Those who cleanly model embodied schema from the words and nonverbals that represent how a person internally does what they describe, are privileged to join that person in their private, interior, subjective world. Modelling embodied scema will give you something like 'second sight' into the organisation of others' psychescapes. That in turn will lead to the more precise use of Clean Language. 
Accepting Acceptance
What happens when people say they accept, and when they actually do accept the ‘current reality’ of their lives. We investigate what acceptance is, how we do it, and how we do not. We also wonder what difference it makes to the potential for change and transformation when people truly accept their current reality from an authentic, deep and cellular state of being.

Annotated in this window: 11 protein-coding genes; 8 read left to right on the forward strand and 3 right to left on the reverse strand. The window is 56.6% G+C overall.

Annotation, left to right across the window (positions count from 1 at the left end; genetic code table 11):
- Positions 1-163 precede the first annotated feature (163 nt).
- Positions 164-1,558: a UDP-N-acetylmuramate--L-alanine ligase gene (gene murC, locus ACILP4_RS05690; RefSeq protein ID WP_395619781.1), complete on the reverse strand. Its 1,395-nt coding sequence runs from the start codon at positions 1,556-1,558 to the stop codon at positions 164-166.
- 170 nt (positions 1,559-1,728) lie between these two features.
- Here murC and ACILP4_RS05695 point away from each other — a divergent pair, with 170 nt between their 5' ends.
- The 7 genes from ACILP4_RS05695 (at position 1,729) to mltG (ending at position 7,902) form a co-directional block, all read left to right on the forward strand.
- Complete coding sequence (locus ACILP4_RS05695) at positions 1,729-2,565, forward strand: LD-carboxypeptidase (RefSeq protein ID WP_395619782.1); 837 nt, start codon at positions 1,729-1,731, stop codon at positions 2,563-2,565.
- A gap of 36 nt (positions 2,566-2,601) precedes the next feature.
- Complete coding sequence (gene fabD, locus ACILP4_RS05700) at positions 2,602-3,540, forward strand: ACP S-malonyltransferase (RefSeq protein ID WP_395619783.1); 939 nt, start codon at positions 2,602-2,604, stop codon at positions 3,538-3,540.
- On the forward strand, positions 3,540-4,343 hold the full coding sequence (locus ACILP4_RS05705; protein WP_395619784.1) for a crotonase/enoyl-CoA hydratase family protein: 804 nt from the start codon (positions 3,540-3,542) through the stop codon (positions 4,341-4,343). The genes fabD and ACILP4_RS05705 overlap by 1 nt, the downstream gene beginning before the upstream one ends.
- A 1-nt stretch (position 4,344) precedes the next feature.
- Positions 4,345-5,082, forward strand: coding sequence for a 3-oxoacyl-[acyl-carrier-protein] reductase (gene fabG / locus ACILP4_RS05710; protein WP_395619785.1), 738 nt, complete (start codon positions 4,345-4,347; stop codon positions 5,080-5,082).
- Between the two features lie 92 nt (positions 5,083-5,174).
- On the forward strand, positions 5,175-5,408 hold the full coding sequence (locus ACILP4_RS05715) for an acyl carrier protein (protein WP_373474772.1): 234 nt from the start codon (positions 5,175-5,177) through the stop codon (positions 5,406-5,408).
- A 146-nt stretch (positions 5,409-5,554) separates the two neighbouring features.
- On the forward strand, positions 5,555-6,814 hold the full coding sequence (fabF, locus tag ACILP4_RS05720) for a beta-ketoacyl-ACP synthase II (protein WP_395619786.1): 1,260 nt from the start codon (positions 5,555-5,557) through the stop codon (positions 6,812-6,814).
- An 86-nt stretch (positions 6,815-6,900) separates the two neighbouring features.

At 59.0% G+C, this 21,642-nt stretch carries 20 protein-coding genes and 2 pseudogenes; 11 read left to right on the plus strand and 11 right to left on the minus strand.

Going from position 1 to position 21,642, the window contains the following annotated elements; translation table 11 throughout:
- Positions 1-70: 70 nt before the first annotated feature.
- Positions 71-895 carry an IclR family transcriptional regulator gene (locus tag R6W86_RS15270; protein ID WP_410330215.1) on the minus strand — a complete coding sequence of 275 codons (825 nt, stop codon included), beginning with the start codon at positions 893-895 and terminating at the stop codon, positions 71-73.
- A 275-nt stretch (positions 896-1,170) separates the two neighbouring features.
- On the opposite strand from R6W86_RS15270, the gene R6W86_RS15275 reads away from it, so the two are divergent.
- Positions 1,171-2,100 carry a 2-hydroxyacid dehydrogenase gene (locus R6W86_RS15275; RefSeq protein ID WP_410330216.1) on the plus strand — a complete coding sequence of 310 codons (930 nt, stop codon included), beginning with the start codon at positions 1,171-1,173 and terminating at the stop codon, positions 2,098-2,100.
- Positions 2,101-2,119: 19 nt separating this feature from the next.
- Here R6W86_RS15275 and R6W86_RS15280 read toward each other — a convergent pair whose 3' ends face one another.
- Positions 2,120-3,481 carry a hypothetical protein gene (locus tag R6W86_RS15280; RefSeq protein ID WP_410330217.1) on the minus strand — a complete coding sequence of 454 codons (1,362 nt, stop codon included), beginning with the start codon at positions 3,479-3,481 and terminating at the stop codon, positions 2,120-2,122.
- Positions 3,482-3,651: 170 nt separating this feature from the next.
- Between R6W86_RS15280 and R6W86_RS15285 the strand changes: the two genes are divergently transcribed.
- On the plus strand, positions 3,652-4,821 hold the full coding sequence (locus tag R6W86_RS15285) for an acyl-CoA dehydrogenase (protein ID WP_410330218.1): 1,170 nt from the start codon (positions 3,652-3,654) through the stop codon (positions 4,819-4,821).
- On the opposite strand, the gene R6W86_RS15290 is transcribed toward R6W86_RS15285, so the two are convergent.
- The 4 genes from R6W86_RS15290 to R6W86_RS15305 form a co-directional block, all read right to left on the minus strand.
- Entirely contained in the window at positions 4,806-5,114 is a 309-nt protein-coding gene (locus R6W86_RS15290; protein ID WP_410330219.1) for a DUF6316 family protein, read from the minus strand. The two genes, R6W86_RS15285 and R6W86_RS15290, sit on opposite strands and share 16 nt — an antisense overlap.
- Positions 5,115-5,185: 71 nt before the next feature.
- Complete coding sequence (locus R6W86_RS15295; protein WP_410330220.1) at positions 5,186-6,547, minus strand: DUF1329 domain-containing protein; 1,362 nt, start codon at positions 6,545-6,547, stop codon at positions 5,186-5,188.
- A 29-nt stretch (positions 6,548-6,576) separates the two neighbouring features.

Attending to Salience
We have been self-modelling what we pay attention to in a client session that: (1) guides our line of questioning, and (2) gives the session its sense of directional flow. We call this process: Attending to (or selecting for / sorting for) salience (significance / importance / relevance / what is fundamental). These notes explore the nature of that process.
Joining Up the work of David Grove
This paper presents a model that ‘joins up’ the three main phases of David Grove's work. Rather than trying to integrate the phases into a single process I have maintained the individuality of each domain and language model. I used the metaphor of ‘join up’ because David was inspired by The Horse Whisper, Monty Roberts.
Vectoring and Systemic Outcome Orientation
Whatever happens during a session, excellent facilitators and therapists always seem to know where to go next. They are also able to pursue a line of questioning and to navigate elegantly through the client’s information.  To find out how they do this we undertook a modelling project. Our exemplars were David Grove, Steve De Shazer, Robert Dilts, Steve Andreas (and ourselves).  
Maximising Serendipity
This paper explores six stages which need to happen for serendipity to have occurred, the features of each stage and ways maximize the potential for serendipity. 


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5-18 Jan 2018